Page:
Step 1: Diversify
Under normal circumstances, spreading your bets across different industries and stocks is a good way to sail through market cycles. However, the need for diversification intensifies when war breaks out. Geopolitical risks add a new layer of risk that your portfolio may not have accounted for.
While most investors think of diversification in terms of different companies, it’s also important to diversify across a variety of asset classes, industries and geographies.
Most investors tend to focus on domestic businesses that they’re familiar with, leaving them overexposed to a single region in just two or three industries. Diversifying beyond your borders is a good idea.
The Ukraine crisis has heightened global risk. That makes it even more important to diversify intelligently.
Perhaps the best way to diversify is to add exposure to an asset class that has served as a safe haven in previous wars: commodities.
Step 2: Hedge with commodities
Essential commodities play a vital role in the current conflict.
Russia is the second-largest oil exporter in the world and has the eighth-largest reserves. By volume, it’s the largest exporter of natural gas on the planet. Meanwhile, Ukraine is considered the breadbasket of the region — it’s the world’s fifth-largest exporter of wheat. In fact, the yellow in Ukraine’s flag signifies wheat fields.
Food and energy could be bargaining chips in the conflict. Canada has already banned Russian crude oil imports while the ongoing bombardment is restricting Ukraine’s production and export of wheat.
These commodities have seen a sharp rise in their market value: Crude oil is up 20% over just the past week and wheat has soared to 14-year highs.
If the war extends for months or years, investors could face a commodities supercycle.
Exposure to commodity producers might be a good idea. An ETF that tracks this segment, such as the BlackRock iShares S&P/TSX Capped Energy Index ETF, should be on your radar.
Step 3: Follow king dollar
Historically, the U.S. dollar has been a relatively reliable safe haven during times of global conflict and economic stress. In fact, much of Russia’s reserves and nearly half of its trade is conducted in USD, which is now subject to sanctions.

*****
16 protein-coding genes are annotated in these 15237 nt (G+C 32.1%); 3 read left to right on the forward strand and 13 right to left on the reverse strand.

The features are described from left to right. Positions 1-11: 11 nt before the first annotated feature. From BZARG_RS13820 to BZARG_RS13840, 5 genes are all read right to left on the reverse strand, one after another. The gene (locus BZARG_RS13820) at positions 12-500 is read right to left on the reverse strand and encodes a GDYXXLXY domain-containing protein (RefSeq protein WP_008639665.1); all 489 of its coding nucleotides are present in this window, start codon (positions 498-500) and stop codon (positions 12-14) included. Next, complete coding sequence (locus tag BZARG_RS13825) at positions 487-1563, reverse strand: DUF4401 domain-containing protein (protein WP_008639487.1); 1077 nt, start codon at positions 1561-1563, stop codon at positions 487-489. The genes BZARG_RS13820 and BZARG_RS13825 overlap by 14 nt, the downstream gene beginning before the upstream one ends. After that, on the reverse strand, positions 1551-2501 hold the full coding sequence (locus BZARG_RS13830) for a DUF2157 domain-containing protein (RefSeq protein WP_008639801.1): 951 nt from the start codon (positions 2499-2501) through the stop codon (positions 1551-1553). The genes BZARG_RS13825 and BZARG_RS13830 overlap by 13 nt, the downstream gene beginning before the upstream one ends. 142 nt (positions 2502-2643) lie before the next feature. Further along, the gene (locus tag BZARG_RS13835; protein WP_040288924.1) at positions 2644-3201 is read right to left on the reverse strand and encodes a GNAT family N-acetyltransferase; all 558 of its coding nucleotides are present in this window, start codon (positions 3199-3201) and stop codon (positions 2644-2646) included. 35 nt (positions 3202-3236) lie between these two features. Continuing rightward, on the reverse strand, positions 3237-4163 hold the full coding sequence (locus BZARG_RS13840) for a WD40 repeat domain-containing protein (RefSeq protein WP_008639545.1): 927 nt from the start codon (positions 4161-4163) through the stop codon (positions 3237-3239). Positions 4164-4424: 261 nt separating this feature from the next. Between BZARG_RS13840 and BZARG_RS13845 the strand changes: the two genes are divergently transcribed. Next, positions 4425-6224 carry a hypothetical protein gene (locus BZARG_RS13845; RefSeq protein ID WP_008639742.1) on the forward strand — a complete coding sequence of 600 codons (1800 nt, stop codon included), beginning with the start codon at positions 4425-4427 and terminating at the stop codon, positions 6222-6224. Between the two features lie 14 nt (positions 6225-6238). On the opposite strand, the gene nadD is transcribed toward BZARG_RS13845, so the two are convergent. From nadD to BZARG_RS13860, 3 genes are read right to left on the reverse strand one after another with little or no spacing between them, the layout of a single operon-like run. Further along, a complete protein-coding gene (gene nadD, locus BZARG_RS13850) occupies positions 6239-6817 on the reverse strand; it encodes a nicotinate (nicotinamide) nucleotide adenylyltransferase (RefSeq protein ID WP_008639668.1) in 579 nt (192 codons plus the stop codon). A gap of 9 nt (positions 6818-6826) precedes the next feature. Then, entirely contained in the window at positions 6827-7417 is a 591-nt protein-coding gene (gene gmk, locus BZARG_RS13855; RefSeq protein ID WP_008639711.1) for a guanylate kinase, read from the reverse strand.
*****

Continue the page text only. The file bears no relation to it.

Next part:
The USD Index rose from 96 to 97.4 since the invasion began, suggesting that assets denominated in the greenback are more likely to retain their value if the tension escalates.
One way to get exposure to this robust currency is to bet on America’s blue-chip stocks like Apple, Wal-Mart and Johnson & Johnson.
Step 4: Bet on global growth
The U.S. stock market is holding up decently well despite the crisis, with both the S&P 500 and Dow Jones Industrial Average down about 1% over the past week.
The market seems to be indicating that America’s growth engine is relatively insulated from the Russia-Ukraine war. But surprisingly, European growth stocks aren’t exactly being battered, either.
UBS recommends betting on growth stocks in other parts of the world despite the conflict.
"[D]espite their proximity to the crisis in Ukraine,” UBS writes, “the continued outperformance of Eurozone equities compared to US equities over the past month shows that the forces of economic recovery remain powerful and are potentially still a more important driver of global markets than events in Eastern Europe.”
Step 5: Build a defensive base
UBS’s top recommendation for building a defensive base is to gain exposure to the rock-solid health care sector.
Despite high operational costs, health care businesses and specialized real estate in this space have robust cash flows. These cash flows are relatively predictable and insulated from geopolitical tensions and economic cycles.
The health care industry’s resilience was exhibited during the pandemic of the past two years: The Health Care Select SPDR ETF — one of the largest broad health care funds by total assets — provided positive returns in both 2020 and 2021.
In addition to the strategies mentioned above, UBS suggested a few other techniques to play defense.
“We also see dividend strategies, dynamic allocation strategies, and the use of structured solutions as potentially attractive means of improving the risk-return profiles of overall portfolios.”
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